Sun sets on Khushwant Litfest, organisers promise a better sequel
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"It is a full house on a Sunday morning and it is both, heartening and encouraging,'' smiled actor, painter and writer Deepti Naval on the concluding day of the three-day Khushwant Singh Literary Festival. Titled Holidays in Kasauli, writers Navtej Sarna, Inderjit Badhwar, Minakshi Chaudhury and Naval read excerpts from their books and recounted their close association with the hills. "I am an old soul in these mountains,'' said Naval, who spoke about her love for hill stations like Manali, Kasauli and Ladakh. She read a short story from 'The Mad Tibetan: Stories From Then and Now'.
The session also prompted a discussion on the urgent need to preserve the environment and quaint hill stations through a collective effort. 'The Ecological Gardener', Pradip Krishen, in an absorbing slide show spoke on the efforts made by his team towards the Rao Jodha Desert Rock Park in Jodhpur. Krishen rehabilitated the 70-acre area around the Mehrangarh Fort, a severely eroded expanse of volcanic outcrops. From a desert to now an oasis, Krishen took the audience through the magic that was created to make the area green and also open to visitors. "Native plants are what we need to plant, as they require less care,'' Krishen took the audience to greener pastures. In keeping with the festival's ecological interest, an essay-writing competition was organised for schoolchildren.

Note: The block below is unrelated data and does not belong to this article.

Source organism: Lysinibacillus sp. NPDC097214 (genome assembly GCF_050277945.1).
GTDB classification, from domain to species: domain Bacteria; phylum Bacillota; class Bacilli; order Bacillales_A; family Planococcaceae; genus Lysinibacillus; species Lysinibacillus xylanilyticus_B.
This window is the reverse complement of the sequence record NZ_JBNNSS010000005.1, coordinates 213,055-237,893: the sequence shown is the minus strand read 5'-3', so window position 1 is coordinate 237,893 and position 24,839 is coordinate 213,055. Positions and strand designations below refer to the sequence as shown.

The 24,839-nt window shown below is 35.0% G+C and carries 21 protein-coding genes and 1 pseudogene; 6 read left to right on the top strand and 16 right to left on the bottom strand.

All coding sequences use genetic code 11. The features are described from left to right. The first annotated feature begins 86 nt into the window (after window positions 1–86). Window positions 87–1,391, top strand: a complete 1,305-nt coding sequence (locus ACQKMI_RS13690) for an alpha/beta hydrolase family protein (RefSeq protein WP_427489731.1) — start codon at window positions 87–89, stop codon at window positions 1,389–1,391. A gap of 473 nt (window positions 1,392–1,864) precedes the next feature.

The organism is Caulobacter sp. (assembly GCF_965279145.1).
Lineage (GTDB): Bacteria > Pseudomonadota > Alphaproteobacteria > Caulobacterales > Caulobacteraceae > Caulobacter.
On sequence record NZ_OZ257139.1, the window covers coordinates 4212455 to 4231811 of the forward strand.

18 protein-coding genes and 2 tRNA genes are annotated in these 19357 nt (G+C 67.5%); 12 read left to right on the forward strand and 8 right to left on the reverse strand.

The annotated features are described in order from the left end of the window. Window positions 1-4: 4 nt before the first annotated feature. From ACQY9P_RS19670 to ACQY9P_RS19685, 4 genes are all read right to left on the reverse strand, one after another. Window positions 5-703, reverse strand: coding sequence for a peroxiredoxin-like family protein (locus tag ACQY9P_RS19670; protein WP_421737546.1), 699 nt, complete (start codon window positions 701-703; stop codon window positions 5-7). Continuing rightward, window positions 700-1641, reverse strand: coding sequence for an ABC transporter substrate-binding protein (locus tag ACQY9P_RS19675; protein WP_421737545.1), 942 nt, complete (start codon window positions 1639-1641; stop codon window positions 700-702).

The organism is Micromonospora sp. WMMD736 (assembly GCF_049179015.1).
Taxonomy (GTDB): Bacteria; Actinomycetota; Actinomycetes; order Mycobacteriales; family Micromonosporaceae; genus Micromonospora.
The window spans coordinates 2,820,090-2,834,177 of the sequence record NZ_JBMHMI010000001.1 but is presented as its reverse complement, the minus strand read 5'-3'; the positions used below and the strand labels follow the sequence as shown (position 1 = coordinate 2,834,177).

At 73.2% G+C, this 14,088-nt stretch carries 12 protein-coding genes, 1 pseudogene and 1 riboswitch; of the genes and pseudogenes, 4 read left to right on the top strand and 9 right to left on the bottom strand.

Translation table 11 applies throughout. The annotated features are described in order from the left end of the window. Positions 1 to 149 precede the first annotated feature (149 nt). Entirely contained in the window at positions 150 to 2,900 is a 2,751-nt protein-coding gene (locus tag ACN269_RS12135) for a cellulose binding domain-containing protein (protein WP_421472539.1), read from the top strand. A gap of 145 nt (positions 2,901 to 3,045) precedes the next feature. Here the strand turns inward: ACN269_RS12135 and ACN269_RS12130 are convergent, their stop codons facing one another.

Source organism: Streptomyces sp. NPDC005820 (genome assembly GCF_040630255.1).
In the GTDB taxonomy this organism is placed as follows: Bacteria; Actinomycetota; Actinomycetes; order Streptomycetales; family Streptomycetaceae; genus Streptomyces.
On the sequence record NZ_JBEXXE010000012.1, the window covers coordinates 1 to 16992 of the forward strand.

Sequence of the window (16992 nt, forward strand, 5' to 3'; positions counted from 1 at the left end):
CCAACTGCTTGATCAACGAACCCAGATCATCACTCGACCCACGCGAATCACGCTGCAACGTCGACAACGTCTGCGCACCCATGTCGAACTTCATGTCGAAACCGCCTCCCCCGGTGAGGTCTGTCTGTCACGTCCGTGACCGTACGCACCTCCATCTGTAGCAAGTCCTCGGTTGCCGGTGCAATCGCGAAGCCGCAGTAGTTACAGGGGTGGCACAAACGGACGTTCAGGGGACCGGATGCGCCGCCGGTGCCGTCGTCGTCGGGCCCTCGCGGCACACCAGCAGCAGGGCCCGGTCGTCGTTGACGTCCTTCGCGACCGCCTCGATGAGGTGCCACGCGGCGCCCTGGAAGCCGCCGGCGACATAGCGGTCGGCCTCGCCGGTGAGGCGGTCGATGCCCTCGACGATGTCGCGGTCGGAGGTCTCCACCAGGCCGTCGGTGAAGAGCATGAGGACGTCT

A session on History of Sikhs was conducted by Navtej Sarna and Suneet Aiyar and Nirupama Dutt.
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